Oregon Evidence-Based Practice Center Researchers Help Reshape National Debate On Menopause

03/24/05    Portland, Ore.

Research presented at a National Institutes of Health conference


How menopause is recognized and treated in the United States and around the world may have taken a dramatic turn following the release of findings of a state-of-the-science conference held this week. Heidi D. Nelson, M.D., M.P.H., researcher at the Oregon Evidence-based Practice Center based at Oregon Health & Science University, led the research that contributed to those findings.

Last year Nelson was named principal investigator of a project to review and analyze existing evidence about menopause-related symptoms and the risks and benefits of treatments for those symptoms. This project was sponsored by the U.S. Agency for Healthcare Research and Quality and was commissioned by a National Institutes of Health Consensus Development Conference.

Nelson believes one of the most profound findings from the research involves mood and depression, which are routinely linked to menopause. Her analysis found that of the 14 studies on this specific issue, only two associated mood and depression with menopause; the other dozen studies did not find an association.

 "If a physician understands that menopause and depression don't go hand in hand, then the physician will appropriately treat that woman for depression, and not assume that hormonal therapy will solve the problem," said Nelson, associate professor of medicine (medical informatics and clinical epidemiology, and general internal medicine and geriatrics) OHSU School of Medicine; and medical director of Providence Women's Health.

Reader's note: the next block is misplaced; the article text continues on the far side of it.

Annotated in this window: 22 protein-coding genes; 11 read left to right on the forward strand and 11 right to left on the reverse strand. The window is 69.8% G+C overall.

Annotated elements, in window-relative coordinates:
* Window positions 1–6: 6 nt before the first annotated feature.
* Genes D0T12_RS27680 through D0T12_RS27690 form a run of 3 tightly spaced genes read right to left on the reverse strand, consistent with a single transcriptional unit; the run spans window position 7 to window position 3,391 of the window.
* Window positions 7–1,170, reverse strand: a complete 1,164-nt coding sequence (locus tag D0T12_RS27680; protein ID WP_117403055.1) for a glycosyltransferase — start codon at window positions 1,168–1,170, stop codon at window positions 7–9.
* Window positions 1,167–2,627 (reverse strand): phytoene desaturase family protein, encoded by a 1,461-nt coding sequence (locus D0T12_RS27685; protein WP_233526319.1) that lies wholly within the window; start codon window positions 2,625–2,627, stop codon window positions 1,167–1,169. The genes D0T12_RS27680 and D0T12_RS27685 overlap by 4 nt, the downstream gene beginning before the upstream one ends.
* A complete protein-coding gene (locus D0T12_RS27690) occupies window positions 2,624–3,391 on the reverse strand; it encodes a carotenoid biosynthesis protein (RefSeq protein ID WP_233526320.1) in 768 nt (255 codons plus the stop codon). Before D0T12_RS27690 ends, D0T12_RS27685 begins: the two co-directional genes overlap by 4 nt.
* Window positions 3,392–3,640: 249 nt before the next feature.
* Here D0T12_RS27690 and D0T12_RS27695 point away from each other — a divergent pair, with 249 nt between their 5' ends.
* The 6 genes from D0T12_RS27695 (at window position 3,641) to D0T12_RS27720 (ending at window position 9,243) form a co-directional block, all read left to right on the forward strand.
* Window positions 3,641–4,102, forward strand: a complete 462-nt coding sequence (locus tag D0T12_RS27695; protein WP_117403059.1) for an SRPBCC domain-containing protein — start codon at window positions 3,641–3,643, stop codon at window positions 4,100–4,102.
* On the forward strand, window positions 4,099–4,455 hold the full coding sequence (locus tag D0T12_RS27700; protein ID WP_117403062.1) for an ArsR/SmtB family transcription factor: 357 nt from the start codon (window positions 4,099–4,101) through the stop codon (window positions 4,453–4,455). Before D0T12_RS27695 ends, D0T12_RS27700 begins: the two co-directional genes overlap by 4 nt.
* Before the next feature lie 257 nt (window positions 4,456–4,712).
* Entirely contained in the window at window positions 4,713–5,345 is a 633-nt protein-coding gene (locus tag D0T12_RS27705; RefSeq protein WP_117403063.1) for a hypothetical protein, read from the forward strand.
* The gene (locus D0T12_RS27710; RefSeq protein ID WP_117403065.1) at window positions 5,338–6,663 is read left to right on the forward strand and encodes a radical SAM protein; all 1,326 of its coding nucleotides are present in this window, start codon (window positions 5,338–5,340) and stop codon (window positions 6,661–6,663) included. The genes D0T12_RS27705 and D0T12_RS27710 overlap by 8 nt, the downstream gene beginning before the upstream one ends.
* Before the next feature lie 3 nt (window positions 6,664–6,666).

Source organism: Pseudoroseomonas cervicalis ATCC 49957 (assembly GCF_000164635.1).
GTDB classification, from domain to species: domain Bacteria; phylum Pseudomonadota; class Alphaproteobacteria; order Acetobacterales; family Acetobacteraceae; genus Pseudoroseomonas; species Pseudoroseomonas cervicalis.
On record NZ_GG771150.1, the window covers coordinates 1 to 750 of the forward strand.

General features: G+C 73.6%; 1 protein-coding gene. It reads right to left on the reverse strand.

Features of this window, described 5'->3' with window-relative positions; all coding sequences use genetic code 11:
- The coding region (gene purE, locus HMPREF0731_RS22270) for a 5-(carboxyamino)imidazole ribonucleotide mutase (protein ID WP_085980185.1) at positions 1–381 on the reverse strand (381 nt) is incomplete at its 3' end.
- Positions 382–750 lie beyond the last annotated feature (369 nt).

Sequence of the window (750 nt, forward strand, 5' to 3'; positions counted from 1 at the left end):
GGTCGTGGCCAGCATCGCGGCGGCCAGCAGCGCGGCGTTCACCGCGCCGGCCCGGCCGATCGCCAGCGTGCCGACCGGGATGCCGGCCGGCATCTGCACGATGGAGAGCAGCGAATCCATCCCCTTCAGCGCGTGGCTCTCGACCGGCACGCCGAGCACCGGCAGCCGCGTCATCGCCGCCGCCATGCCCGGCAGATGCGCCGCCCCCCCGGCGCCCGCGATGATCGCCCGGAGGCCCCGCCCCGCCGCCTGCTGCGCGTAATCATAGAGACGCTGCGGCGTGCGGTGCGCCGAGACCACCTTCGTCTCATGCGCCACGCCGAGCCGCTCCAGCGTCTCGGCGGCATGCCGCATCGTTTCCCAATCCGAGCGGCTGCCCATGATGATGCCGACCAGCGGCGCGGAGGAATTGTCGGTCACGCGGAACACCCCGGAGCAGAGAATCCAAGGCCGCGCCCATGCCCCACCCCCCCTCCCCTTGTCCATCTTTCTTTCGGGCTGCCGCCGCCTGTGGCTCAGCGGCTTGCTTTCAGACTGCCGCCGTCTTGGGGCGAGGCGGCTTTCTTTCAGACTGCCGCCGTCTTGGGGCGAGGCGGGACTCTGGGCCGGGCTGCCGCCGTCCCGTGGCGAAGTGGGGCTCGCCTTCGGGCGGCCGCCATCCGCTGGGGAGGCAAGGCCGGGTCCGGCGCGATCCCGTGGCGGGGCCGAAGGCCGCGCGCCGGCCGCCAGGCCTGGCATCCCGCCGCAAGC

Nelson worked with six co-investigators at the Oregon Evidence-based Practice Center at OHSU. They rigorously examined more than 10,000 abstracts of studies about symptoms attributed to menopause - from hot flashes to depression - and their treatments - including hormonal, non-hormonal and alternative medicine therapies. The researchers found that many studies and papers offered inadequate evidence for their findings, and yet those findings are commonly accepted, such as the association between depression and menopause.

Nelson presented the findings of the evidence review at the National Institutes of Health State-of-the-Science Conference on Management of Menopause-Related Symptoms held in Maryland on March 21 to 23. Nelson said the three-day consensus development conference helped establish what the medical and scientific community knows and does not know about menopausal symptoms and treatments, which will shape the future research agenda for menopause and will contribute to the better health of women as they age.

Nelson's co-investigators at the Oregon Evidence-based Practice Center were Elizabeth Haney, M.D., Jill Miller, M.D., Anne Nedrow, M.D., and Christina Nicolaidis, M.D., of OHSU; and Linda L. Humphrey, M.D., and Kim Vesco, M.D., of the Portland VA Medical Center.